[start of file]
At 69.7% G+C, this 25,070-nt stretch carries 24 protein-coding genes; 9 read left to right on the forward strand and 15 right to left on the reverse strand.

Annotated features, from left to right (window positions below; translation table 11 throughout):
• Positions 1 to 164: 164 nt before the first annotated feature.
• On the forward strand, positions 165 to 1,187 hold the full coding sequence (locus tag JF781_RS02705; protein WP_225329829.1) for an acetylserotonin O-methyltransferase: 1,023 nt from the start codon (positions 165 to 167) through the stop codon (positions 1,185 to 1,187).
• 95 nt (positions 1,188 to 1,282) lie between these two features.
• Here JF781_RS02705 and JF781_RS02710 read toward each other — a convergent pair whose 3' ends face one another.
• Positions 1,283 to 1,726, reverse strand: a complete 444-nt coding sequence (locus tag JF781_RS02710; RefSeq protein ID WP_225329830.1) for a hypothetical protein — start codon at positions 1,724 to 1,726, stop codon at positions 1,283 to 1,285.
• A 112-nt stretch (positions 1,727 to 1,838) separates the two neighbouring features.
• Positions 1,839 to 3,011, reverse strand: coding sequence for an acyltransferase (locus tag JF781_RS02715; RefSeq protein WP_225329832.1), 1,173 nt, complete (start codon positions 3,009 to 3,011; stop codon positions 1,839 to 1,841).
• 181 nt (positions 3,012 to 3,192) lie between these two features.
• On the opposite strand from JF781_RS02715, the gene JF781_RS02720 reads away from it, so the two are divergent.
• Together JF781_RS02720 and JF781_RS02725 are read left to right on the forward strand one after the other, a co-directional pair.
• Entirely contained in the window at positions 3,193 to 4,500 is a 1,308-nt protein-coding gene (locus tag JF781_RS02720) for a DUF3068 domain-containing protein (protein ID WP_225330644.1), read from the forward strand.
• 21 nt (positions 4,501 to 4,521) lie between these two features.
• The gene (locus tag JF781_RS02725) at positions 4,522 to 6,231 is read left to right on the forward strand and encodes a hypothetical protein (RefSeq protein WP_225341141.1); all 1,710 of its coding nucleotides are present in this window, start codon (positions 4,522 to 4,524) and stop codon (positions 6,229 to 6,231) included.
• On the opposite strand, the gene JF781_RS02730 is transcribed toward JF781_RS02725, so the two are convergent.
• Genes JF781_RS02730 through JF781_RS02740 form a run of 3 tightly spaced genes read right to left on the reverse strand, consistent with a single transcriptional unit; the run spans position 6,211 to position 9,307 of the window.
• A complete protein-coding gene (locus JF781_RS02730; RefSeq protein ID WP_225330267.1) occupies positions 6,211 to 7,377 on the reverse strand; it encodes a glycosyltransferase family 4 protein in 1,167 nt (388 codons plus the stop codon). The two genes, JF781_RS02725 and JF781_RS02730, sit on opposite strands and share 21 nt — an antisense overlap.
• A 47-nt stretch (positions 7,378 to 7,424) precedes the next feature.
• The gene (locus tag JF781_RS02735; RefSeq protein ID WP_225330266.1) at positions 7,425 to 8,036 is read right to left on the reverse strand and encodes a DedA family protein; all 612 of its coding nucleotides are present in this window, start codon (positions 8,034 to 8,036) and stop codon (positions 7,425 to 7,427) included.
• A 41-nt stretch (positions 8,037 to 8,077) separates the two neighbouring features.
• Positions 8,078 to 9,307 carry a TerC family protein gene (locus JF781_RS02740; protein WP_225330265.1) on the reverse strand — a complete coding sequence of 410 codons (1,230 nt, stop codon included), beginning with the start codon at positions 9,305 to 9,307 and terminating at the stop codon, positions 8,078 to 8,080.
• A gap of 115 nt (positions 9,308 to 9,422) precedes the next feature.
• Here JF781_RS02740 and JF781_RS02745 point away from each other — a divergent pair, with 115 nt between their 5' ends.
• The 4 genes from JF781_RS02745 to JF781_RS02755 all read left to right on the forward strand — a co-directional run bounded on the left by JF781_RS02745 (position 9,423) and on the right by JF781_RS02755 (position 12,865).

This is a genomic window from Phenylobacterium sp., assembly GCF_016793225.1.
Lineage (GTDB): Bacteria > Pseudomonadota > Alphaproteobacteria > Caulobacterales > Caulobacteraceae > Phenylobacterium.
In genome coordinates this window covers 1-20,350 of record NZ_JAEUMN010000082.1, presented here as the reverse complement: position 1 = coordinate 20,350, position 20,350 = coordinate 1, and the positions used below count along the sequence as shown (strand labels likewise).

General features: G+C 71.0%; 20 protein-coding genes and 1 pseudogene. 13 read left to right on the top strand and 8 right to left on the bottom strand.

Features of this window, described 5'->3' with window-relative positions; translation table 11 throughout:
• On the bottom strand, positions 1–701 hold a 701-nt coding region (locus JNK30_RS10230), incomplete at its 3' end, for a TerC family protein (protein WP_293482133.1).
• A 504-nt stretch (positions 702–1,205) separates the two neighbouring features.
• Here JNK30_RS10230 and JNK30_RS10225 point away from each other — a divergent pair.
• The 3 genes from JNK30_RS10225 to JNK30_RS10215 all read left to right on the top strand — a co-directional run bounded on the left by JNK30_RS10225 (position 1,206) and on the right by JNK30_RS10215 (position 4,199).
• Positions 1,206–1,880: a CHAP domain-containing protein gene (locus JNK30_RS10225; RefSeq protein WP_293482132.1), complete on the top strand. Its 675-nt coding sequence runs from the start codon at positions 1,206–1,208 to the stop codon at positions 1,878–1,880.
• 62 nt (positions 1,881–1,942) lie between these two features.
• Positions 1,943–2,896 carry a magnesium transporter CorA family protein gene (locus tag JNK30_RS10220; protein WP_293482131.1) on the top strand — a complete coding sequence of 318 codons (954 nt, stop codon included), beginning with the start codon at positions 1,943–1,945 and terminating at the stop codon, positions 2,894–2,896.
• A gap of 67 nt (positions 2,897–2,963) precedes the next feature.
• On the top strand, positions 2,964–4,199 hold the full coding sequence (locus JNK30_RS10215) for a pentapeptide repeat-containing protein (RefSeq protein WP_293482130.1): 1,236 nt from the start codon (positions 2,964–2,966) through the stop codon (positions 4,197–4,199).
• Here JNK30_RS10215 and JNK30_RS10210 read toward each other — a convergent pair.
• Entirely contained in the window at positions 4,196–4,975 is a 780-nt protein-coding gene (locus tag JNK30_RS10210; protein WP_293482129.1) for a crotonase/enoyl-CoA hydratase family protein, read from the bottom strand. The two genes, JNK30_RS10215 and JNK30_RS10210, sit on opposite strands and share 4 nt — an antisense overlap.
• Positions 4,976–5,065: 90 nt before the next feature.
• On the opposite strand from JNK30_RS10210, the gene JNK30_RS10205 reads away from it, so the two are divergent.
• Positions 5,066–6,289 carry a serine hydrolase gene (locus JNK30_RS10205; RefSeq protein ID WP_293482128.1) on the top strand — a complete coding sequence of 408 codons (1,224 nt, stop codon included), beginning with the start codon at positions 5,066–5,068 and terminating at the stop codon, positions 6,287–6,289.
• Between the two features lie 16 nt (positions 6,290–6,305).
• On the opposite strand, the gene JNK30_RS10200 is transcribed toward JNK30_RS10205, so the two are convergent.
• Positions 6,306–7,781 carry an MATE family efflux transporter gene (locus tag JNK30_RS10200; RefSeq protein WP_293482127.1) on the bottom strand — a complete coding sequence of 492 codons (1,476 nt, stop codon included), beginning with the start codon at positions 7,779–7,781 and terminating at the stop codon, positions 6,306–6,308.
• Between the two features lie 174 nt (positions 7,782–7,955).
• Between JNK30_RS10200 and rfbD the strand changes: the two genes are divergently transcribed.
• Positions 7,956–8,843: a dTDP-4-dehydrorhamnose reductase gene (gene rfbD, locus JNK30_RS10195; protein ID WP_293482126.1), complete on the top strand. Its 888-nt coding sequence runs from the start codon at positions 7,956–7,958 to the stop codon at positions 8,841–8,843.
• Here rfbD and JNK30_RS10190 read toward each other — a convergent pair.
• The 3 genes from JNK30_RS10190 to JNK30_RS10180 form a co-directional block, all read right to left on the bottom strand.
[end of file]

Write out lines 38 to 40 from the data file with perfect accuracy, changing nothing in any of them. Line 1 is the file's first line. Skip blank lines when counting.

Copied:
• A gap of 67 nt (positions 2,897–2,963) precedes the next feature.
• On the top strand, positions 2,964–4,199 hold the full coding sequence (locus JNK30_RS10215) for a pentapeptide repeat-containing protein (RefSeq protein WP_293482130.1): 1,236 nt from the start codon (positions 2,964–2,966) through the stop codon (positions 4,197–4,199).
• Here JNK30_RS10215 and JNK30_RS10210 read toward each other — a convergent pair.